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Arrepu Venkataramanayya Vs. Bili Bangarayya and ors. - Court Judgment

LegalCrystal Citation
SubjectCivil
CourtChennai
Decided On
Reported inAIR1935Mad107
AppellantArrepu Venkataramanayya
RespondentBili Bangarayya and ors.
Cases ReferredSakhawat v. Radha Mohan
Excerpt:
- .....has been taken that no appeal lies in this case and reliance has been placed upon the frill bench decision of this court; in hari rao v. official assignee, madras 1926 mad. 556, which is a decision under section 8(2), presidency towns insolvency act and it was there held that an insolvent whose estate has vested in the official assignee is not entitled to appeal as an 'aggrieved person' within section 8(2), presidency towns insolvency act, against an order of a judge rejecting his opposition to a sale of his estate by the official assignee which is the position here. the decision in sakhawat v. radha mohan 1919 all. 284 is followed in this full bench decision. that was one under the same section as that here in the provincial insolvency act and is therefore directly in point. it.....
Judgment:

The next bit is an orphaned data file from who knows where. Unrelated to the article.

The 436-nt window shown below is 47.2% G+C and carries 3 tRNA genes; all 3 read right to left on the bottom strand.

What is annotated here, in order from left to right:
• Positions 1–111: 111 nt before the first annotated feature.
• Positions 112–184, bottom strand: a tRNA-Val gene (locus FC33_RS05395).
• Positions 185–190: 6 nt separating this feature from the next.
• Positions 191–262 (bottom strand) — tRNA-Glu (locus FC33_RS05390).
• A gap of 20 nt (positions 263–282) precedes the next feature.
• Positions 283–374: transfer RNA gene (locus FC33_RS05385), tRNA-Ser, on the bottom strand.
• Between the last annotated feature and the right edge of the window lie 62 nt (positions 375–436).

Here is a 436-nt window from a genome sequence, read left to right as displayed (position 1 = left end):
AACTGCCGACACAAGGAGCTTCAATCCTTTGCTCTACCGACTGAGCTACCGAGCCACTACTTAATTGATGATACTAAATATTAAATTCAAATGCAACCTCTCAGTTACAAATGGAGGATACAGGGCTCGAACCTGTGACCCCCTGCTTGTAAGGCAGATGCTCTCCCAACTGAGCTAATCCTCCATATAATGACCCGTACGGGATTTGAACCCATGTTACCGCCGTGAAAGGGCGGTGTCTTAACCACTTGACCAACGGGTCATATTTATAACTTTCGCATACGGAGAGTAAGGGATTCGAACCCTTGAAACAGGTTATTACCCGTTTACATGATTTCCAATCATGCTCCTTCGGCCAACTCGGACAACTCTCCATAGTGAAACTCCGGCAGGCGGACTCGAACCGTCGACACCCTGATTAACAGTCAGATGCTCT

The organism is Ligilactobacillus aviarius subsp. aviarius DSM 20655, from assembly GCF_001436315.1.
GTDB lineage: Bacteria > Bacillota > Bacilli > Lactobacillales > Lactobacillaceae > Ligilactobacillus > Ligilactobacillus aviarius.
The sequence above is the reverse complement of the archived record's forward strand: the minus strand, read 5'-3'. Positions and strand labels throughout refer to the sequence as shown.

1. The preliminary objection has been taken that no appeal lies in this case and reliance has been placed upon the Frill Bench decision of this Court; in Hari Rao v. Official Assignee, Madras 1926 Mad. 556, which is a decision under Section 8(2), Presidency Towns Insolvency Act and it was there held that an insolvent whose estate has vested in the Official Assignee is not entitled to appeal as an 'aggrieved person' within Section 8(2), Presidency Towns Insolvency Act, against an order of a Judge rejecting his opposition to a sale of his estate by the Official Assignee which is the position here. The decision in Sakhawat v. Radha Mohan 1919 All. 284 is followed in this Full Bench decision. That was one under the same section as that here in the Provincial insolvency Act and is therefore directly in point. It is quite clear that both the Full Bench decisions of this High Court and the Allahabad decision are based upon the view taken by the English Courts with regard to whether or not an insolvent person is under certain circumstances an aggrieved' person and reliance is placed in both those cases upon the observations of James, L.J., in Ex Parte Sheffield, In re Austin (1879) 10 Ch. D. 434 and on the case of In re Leadbitter (1878) 10 Ch. D. 388. It was stated by James, L.J., in the former case that the insolvent has no legal interest in any surplus which may be left over as a result of his insolvency but has merely a hope or expectation and that the mischief of allowing a bankrupt on the contingent chance of his ultimately acquiring title to some surplus which might never be realised, to interfere with and embarrass the administration of the estate would be immeasurable. The Full Bench decision of this Court adopting and following as it does the decision of the Allahabad High Court in Sakhawat v. Radha Mohan 1919 All. 284 which is under the Provincial Insolvency Act- the Act in question-must be accepted as governing this preliminary objection and as supporting it. Under these circumstances we must hold that no appeal lies and the appeal must be dismissed with the costs of respondent 2.


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